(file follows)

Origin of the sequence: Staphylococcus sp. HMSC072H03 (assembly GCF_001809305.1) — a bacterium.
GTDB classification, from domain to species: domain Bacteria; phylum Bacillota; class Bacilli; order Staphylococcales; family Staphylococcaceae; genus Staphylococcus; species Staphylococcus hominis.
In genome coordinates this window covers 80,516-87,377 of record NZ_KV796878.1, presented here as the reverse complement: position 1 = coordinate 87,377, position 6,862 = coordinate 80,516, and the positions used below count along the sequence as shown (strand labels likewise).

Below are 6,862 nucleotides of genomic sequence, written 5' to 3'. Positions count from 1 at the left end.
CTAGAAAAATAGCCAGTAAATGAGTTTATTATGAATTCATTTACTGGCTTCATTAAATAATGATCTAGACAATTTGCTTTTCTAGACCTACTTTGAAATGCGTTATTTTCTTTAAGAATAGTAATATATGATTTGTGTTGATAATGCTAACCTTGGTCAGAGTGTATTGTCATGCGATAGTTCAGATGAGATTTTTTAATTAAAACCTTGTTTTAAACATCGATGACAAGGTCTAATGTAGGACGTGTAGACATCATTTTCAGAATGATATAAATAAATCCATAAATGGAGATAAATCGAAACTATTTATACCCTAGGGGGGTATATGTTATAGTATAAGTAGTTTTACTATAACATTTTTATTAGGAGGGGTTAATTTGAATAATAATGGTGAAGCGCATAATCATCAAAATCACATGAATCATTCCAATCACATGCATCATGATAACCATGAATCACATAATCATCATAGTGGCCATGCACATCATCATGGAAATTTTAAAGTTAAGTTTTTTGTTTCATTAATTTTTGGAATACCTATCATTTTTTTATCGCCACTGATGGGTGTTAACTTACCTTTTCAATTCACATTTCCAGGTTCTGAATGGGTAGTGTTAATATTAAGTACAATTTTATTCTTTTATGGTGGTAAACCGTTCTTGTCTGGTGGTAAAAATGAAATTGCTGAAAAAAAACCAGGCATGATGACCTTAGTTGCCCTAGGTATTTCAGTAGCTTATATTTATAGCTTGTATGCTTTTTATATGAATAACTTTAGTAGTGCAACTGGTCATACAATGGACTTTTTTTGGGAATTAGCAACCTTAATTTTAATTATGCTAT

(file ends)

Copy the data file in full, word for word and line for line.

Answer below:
Origin of the sequence: Staphylococcus sp. HMSC072H03 (assembly GCF_001809305.1) — a bacterium.
GTDB classification, from domain to species: domain Bacteria; phylum Bacillota; class Bacilli; order Staphylococcales; family Staphylococcaceae; genus Staphylococcus; species Staphylococcus hominis.
In genome coordinates this window covers 80,516-87,377 of record NZ_KV796878.1, presented here as the reverse complement: position 1 = coordinate 87,377, position 6,862 = coordinate 80,516, and the positions used below count along the sequence as shown (strand labels likewise).

Below are 6,862 nucleotides of genomic sequence, written 5' to 3'. Positions count from 1 at the left end.
CTAGAAAAATAGCCAGTAAATGAGTTTATTATGAATTCATTTACTGGCTTCATTAAATAATGATCTAGACAATTTGCTTTTCTAGACCTACTTTGAAATGCGTTATTTTCTTTAAGAATAGTAATATATGATTTGTGTTGATAATGCTAACCTTGGTCAGAGTGTATTGTCATGCGATAGTTCAGATGAGATTTTTTAATTAAAACCTTGTTTTAAACATCGATGACAAGGTCTAATGTAGGACGTGTAGACATCATTTTCAGAATGATATAAATAAATCCATAAATGGAGATAAATCGAAACTATTTATACCCTAGGGGGGTATATGTTATAGTATAAGTAGTTTTACTATAACATTTTTATTAGGAGGGGTTAATTTGAATAATAATGGTGAAGCGCATAATCATCAAAATCACATGAATCATTCCAATCACATGCATCATGATAACCATGAATCACATAATCATCATAGTGGCCATGCACATCATCATGGAAATTTTAAAGTTAAGTTTTTTGTTTCATTAATTTTTGGAATACCTATCATTTTTTTATCGCCACTGATGGGTGTTAACTTACCTTTTCAATTCACATTTCCAGGTTCTGAATGGGTAGTGTTAATATTAAGTACAATTTTATTCTTTTATGGTGGTAAACCGTTCTTGTCTGGTGGTAAAAATGAAATTGCTGAAAAAAAACCAGGCATGATGACCTTAGTTGCCCTAGGTATTTCAGTAGCTTATATTTATAGCTTGTATGCTTTTTATATGAATAACTTTAGTAGTGCAACTGGTCATACAATGGACTTTTTTTGGGAATTAGCAACCTTAATTTTAATTATGCTAT